Both China and Russia have warned the U.S. against strikes. They have also proposed a diplomatic solution to the crisis: North Korea would suspend nuclear testing if the U.S. and South Korea stop the drills.

Instead of responding diplomatically, Trump upped the ante by deploying the THAAD missile defense system to South Korea, a move that both China and Russia interpret as a direct threat. Much like NATO deployments and missile defense installations in Eastern Europe, they view this as an attempt to tip the balance of mutually assured destruction; giving Washington the means of striking Russia and China preemptively and neutralizing counter attacks. Given the fact that the NDAA of 2013 explicitly ordered the U.S. military to develop the means of destroying China’s underground tunnel systems using conventional or nuclear weaponry, this isn’t paranoia.

While this aggressive posture could be spun as strengthening America’s position, in actuality, it forces both China and Russia to move their hands closer to the nuclear trigger.

China and Russia do not want a hot war, and if at all possible, they intend to avoid it. They know that given enough time, the United States will implode of its own accord, and the global balance of power would recalibrate.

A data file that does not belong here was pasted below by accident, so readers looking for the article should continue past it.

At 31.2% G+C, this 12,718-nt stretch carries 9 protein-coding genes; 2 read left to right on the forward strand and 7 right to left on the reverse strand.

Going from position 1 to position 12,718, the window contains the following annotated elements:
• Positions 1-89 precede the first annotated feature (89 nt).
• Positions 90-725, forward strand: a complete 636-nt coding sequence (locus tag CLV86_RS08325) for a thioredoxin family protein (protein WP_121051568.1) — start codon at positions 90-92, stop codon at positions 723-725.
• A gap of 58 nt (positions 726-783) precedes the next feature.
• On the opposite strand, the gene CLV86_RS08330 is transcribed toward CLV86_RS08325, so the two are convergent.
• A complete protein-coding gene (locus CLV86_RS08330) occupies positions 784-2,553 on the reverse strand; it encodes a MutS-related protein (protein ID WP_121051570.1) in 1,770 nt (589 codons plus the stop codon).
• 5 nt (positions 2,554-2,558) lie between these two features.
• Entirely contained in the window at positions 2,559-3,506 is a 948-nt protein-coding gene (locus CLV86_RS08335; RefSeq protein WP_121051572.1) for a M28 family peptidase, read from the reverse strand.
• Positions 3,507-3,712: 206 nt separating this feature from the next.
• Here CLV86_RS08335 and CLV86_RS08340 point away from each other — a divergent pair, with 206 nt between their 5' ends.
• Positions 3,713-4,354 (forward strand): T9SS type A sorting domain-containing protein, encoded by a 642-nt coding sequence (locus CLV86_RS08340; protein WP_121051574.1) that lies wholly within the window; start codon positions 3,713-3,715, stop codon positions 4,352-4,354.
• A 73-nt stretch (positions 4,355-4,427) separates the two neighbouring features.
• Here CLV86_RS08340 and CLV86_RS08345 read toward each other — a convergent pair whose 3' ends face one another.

Trouble is, the Washington establishment also knows this, and they have no intention of letting go without a fight.

Their last, desperate gambit is world war. In preparation for that war the U.S. has been rigging the game board on multiple fronts in advance, positioning itself to control the world’s most important geopolitical chokepoints, crushing rivals sitting on strategic resources and supply routes, and conditioning the American public to view the other side as the aggressor.

However if recent history serves as any indicator, this is not going to go according to plan.

Storm Clouds Gathering
“How do I know I can trust you?” is a question I hear in various forms. I don’t ask you to trust me. My job is to collect evidence, connect it with logic, and present it in a clear concise way. Ideas either stand on their own, or they don’t stand at all. The messenger is just a vector of transmission. Trust must be earned.